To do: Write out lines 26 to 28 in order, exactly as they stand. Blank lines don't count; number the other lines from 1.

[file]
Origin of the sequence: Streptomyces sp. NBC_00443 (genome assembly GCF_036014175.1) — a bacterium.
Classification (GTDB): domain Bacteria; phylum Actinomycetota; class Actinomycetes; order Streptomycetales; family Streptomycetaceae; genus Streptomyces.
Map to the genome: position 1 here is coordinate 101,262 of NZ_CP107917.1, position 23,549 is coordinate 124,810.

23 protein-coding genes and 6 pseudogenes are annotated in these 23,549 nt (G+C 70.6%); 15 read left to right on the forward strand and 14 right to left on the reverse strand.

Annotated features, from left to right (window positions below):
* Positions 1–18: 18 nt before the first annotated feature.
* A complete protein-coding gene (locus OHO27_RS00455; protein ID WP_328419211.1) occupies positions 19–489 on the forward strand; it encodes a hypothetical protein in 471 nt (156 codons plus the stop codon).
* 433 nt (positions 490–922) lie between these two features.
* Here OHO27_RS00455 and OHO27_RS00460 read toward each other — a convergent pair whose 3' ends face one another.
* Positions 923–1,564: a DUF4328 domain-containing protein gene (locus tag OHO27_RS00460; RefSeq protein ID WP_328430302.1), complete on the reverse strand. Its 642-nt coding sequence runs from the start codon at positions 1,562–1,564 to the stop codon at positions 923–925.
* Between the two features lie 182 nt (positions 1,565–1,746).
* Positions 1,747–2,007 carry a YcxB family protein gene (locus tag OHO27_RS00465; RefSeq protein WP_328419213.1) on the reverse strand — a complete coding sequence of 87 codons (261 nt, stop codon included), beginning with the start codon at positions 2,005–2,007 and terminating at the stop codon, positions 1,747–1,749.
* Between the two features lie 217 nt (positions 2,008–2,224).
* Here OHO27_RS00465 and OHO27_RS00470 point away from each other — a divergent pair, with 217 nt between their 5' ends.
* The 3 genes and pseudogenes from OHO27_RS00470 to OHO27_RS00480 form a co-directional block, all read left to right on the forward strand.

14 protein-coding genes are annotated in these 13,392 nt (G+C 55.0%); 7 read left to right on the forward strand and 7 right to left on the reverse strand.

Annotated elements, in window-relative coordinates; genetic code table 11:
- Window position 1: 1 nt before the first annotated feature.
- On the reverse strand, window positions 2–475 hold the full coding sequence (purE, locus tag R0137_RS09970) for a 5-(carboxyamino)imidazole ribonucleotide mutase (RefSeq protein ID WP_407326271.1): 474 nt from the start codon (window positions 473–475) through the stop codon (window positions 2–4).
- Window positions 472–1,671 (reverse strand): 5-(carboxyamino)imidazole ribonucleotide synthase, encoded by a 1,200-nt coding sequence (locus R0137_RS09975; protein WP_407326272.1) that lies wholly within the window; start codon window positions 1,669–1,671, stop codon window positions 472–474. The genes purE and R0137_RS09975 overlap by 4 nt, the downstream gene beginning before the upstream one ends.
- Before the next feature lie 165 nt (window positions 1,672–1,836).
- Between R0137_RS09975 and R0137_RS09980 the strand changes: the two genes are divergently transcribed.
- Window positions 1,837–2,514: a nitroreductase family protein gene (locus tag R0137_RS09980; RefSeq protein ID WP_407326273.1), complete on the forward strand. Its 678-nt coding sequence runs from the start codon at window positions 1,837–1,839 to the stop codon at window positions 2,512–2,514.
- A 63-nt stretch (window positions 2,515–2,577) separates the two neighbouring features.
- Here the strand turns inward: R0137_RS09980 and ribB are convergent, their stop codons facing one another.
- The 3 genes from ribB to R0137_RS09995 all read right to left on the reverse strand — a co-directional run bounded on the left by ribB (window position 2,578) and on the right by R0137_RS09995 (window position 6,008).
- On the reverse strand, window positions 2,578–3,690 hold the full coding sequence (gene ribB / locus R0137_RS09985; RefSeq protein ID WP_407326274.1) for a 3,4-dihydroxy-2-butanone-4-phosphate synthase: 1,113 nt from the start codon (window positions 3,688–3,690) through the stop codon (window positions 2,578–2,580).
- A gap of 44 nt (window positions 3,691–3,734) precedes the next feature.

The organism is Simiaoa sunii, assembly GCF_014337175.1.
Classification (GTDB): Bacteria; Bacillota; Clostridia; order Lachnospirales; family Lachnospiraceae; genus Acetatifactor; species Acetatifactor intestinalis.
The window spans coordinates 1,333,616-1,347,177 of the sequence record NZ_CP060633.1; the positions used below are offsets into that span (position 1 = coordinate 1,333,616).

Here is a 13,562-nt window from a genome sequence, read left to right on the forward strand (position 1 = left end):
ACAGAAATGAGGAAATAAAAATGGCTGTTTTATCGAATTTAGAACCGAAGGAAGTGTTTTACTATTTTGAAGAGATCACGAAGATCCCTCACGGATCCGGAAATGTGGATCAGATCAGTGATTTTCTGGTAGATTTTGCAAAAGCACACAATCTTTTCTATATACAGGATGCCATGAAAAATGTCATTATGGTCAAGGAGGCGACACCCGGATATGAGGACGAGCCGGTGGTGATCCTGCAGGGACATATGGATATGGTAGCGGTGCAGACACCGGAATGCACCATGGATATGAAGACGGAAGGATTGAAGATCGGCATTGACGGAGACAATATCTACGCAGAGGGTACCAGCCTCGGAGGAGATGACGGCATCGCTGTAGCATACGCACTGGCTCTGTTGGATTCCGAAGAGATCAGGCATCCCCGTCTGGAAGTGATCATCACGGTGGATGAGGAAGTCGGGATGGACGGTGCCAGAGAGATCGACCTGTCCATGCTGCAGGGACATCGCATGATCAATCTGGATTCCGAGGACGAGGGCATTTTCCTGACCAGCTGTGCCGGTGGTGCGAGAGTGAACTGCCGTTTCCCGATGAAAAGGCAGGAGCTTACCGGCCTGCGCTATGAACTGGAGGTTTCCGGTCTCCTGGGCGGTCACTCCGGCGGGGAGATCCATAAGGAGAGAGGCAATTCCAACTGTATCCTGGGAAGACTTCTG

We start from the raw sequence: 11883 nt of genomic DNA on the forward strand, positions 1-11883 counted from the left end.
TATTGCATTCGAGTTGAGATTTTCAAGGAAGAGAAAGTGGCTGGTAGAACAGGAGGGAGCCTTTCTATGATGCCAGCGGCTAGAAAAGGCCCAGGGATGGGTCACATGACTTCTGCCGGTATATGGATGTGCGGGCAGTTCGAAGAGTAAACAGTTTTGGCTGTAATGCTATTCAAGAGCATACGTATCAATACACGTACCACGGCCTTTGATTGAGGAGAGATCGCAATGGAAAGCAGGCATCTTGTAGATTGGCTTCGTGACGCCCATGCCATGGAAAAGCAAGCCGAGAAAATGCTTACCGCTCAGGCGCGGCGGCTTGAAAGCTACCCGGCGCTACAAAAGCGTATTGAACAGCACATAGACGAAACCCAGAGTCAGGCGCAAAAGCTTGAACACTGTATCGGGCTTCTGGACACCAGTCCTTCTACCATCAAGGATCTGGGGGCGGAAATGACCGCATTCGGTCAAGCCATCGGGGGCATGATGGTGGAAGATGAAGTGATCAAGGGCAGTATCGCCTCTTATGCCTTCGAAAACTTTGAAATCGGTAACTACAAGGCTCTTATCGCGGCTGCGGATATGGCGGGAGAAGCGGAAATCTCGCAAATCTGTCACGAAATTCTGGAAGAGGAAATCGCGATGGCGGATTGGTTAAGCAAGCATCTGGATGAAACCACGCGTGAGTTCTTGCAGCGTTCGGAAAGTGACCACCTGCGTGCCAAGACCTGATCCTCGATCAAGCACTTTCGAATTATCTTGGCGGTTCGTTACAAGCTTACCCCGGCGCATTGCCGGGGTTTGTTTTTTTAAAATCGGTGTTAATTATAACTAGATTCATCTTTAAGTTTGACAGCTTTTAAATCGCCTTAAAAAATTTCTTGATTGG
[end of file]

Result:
- The 3 genes from ribB to R0137_RS09995 all read right to left on the reverse strand — a co-directional run bounded on the left by ribB (window position 2,578) and on the right by R0137_RS09995 (window position 6,008).
- On the reverse strand, window positions 2,578–3,690 hold the full coding sequence (gene ribB / locus R0137_RS09985; RefSeq protein ID WP_407326274.1) for a 3,4-dihydroxy-2-butanone-4-phosphate synthase: 1,113 nt from the start codon (window positions 3,688–3,690) through the stop codon (window positions 2,578–2,580).
- A gap of 44 nt (window positions 3,691–3,734) precedes the next feature.